O R I G I N A L PA P E R
Birth order matters: the effect of family size and birth order on educational attainment
Alison L. Booth & Hiau Joo Kee
Received: 13 January 2006 / Accepted: 9 November 2007 /
Published online: 11 April 2008
# Springer-Verlag 2007
Abstract Using the British Household Panel Survey, we investigate if family size and birth order affect children’s subsequent educational attainment. Theory suggests a tradeoff between child quantity and “quality” and that siblings are unlikely to receive equal shares of parental resources devoted to children’s education. We construct a new birth order index that effectively purges family size from birth order and use this to test if siblings are assigned equal shares in the family’s educational resources. We find that the shares are decreasing with birth order. Ceteris paribus, children from larger families have less education, and the family size effect does not vanish when we control for birth order.
These findings are robust to numerous specification checks.
Keywords Family size . Birth order . Education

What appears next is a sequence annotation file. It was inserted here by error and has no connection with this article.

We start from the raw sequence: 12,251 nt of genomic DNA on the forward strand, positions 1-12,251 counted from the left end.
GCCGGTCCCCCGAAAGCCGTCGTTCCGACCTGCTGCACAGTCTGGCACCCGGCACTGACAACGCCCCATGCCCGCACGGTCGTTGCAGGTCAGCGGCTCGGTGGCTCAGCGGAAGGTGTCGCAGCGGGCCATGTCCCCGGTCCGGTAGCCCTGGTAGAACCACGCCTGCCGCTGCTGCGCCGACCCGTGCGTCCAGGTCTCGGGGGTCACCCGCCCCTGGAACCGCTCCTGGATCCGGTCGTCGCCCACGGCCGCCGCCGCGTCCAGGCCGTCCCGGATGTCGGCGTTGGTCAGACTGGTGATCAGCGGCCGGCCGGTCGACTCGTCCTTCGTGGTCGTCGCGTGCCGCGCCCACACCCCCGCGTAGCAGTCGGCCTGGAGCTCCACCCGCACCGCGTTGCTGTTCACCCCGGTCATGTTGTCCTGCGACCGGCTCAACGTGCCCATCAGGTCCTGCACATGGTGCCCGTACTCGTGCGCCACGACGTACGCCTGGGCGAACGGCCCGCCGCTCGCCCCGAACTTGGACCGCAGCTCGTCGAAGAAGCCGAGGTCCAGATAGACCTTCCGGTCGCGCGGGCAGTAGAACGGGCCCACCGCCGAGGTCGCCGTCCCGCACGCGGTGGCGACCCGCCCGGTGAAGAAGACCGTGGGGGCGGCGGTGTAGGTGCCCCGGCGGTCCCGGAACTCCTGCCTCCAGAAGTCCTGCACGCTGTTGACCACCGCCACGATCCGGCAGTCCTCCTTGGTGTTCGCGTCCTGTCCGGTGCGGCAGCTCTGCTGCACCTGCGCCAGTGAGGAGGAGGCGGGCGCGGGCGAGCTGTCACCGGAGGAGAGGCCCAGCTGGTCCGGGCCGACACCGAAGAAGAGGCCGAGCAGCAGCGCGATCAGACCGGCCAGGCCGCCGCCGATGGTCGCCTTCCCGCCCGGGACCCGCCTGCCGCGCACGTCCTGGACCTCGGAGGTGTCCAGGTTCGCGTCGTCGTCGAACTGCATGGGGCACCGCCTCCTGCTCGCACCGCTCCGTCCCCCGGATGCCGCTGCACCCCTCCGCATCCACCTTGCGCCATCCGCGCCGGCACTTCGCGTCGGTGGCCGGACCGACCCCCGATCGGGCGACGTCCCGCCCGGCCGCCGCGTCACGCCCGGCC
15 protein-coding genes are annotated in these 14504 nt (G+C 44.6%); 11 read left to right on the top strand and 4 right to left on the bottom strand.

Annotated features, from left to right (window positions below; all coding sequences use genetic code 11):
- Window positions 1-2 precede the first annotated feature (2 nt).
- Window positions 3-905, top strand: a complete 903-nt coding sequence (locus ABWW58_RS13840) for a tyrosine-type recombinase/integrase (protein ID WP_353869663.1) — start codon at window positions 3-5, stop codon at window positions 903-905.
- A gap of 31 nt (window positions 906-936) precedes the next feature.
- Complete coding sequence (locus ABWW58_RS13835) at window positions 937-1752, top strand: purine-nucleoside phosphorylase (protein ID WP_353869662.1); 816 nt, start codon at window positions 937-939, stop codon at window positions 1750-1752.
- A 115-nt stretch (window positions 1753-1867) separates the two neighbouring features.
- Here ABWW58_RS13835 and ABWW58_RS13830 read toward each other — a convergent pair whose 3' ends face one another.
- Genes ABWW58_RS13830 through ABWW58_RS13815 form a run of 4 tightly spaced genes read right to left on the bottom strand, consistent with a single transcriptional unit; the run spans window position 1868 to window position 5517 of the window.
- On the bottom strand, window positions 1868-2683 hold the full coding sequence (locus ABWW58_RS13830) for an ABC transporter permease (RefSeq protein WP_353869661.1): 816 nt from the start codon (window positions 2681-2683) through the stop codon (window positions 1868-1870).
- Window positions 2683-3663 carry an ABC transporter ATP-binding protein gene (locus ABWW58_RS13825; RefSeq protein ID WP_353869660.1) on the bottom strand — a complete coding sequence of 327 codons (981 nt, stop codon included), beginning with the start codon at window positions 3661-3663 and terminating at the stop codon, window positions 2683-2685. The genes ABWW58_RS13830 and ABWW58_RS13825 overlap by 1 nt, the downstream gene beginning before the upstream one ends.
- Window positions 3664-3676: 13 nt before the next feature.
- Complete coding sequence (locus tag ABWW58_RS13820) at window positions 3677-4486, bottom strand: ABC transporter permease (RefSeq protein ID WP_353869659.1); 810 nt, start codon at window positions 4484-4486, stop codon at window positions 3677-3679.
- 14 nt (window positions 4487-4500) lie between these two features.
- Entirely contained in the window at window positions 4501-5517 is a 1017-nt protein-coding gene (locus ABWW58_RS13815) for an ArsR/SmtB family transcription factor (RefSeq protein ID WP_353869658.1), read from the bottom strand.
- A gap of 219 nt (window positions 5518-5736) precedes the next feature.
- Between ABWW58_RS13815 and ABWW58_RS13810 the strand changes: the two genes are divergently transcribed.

JEL Classification I2 . J1
The promotion of educational attainment is an important priority of policy makers. The economics of the family suggests that children’s educational achievement is related to
Responsible editor: Alessandro Cigno
A. L. Booth
Essex University, Colchester, UK
A. L. Booth (*)
Economics Program, Research School of Social Sciences, Australian National University,
Canberra ACT 0200, Australia e-mail: Alison.firstname.lastname@example.org
H. J. Kee
Econtech Pty Ltd., PO Box 4129, Kingston ACT 2604, Australia e-mail: email@example.com
A.L. Booth, H.J. Kee
family size and that there is a trade-off between child quantity and “quality” (Becker
1960; Becker and Lewis 1973) where child ‘quality’ is proxied by educational outcomes. A number of arguments also suggest that siblings are unlikely to receive equal shares of the
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